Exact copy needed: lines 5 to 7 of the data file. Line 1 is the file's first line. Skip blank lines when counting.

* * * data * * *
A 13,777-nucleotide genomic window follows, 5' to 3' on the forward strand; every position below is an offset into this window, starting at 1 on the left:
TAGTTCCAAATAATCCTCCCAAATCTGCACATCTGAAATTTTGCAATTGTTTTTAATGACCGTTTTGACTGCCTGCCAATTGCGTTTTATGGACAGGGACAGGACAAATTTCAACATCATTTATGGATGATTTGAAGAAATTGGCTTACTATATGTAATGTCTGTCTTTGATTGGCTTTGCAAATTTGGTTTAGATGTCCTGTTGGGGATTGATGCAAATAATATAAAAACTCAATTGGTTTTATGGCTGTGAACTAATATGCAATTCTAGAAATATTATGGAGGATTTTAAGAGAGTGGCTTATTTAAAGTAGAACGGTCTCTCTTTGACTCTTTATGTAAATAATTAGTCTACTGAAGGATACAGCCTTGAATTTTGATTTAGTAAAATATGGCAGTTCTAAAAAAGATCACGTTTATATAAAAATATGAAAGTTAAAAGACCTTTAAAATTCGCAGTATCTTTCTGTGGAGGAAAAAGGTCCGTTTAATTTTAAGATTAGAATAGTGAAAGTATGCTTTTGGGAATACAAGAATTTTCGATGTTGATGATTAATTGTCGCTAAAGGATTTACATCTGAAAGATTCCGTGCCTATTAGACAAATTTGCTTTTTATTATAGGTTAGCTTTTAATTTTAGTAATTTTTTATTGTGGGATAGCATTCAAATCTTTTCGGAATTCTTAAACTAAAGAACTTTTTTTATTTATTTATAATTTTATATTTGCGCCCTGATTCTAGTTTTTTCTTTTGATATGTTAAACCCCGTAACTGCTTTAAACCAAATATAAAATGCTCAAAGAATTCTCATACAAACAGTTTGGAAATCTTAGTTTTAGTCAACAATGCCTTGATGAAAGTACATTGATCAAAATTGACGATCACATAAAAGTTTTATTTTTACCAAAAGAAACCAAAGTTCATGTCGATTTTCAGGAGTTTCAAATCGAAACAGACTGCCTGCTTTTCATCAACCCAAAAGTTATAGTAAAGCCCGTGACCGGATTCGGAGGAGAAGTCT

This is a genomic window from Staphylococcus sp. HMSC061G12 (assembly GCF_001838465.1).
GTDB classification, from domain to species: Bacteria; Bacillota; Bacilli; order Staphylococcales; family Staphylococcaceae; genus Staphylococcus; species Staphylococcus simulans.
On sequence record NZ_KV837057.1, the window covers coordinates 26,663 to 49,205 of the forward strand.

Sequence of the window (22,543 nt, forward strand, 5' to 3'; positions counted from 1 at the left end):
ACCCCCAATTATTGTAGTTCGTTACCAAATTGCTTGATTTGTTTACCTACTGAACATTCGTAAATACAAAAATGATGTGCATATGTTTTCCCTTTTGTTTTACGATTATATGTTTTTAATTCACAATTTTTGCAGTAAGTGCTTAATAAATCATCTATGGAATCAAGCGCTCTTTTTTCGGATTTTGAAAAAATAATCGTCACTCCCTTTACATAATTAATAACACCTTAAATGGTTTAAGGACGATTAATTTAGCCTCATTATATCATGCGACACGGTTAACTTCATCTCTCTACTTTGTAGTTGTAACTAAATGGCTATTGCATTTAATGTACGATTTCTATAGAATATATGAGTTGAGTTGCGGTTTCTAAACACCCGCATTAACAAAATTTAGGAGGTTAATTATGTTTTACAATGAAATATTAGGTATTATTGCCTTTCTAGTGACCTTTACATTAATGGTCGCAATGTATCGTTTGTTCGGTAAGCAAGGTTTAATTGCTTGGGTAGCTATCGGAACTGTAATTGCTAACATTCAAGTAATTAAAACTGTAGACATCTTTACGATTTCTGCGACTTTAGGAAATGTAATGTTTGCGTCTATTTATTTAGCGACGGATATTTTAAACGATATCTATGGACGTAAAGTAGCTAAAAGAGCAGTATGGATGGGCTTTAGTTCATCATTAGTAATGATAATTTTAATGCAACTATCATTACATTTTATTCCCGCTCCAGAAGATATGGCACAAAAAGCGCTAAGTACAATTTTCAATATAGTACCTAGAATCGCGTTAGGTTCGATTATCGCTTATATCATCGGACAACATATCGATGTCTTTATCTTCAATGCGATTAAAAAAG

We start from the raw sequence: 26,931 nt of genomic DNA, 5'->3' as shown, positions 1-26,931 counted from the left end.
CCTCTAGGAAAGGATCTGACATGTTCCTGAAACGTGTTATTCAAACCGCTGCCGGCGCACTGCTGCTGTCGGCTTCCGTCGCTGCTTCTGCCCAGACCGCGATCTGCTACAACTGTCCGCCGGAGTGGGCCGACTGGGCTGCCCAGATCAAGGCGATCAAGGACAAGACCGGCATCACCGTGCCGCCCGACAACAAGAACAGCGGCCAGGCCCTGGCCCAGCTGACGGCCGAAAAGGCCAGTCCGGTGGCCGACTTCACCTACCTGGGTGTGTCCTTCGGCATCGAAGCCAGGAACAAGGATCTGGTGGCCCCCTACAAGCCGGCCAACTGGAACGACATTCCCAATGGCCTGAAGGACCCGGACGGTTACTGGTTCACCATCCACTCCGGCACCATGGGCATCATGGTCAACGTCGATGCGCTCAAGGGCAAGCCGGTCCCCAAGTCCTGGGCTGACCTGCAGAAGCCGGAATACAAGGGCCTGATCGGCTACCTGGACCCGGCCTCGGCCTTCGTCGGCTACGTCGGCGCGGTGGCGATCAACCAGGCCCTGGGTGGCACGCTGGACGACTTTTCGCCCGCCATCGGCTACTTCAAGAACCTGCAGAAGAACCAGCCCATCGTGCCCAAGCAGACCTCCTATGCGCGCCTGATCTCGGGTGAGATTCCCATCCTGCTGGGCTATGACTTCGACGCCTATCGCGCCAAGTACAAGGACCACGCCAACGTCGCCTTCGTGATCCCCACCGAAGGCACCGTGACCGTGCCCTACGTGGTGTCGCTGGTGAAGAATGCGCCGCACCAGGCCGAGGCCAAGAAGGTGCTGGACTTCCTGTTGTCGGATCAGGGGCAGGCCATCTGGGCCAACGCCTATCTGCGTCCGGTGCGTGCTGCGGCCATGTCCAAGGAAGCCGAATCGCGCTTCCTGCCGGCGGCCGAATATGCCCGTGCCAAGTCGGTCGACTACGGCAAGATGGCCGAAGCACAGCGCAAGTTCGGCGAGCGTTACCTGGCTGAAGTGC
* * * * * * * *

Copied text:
On sequence record NZ_KV837057.1, the window covers coordinates 26,663 to 49,205 of the forward strand.

Sequence of the window (22,543 nt, forward strand, 5' to 3'; positions counted from 1 at the left end):
ACCCCCAATTATTGTAGTTCGTTACCAAATTGCTTGATTTGTTTACCTACTGAACATTCGTAAATACAAAAATGATGTGCATATGTTTTCCCTTTTGTTTTACGATTATATGTTTTTAATTCACAATTTTTGCAGTAAGTGCTTAATAAATCATCTATGGAATCAAGCGCTCTTTTTTCGGATTTTGAAAAAATAATCGTCACTCCCTTTACATAATTAATAACACCTTAAATGGTTTAAGGACGATTAATTTAGCCTCATTATATCATGCGACACGGTTAACTTCATCTCTCTACTTTGTAGTTGTAACTAAATGGCTATTGCATTTAATGTACGATTTCTATAGAATATATGAGTTGAGTTGCGGTTTCTAAACACCCGCATTAACAAAATTTAGGAGGTTAATTATGTTTTACAATGAAATATTAGGTATTATTGCCTTTCTAGTGACCTTTACATTAATGGTCGCAATGTATCGTTTGTTCGGTAAGCAAGGTTTAATTGCTTGGGTAGCTATCGGAACTGTAATTGCTAACATTCAAGTAATTAAAACTGTAGACATCTTTACGATTTCTGCGACTTTAGGAAATGTAATGTTTGCGTCTATTTATTTAGCGACGGATATTTTAAACGATATCTATGGACGTAAAGTAGCTAAAAGAGCAGTATGGATGGGCTTTAGTTCATCATTAGTAATGATAATTTTAATGCAACTATCATTACATTTTATTCCCGCTCCAGAAGATATGGCACAAAAAGCGCTAAGTACAATTTTCAATATAGTACCTAGAATCGCGTTAGGTTCGATTATCGCTTATATCATCGGACAACATATCGATGTCTTTATCTTCAATGCGATTAAAAAAG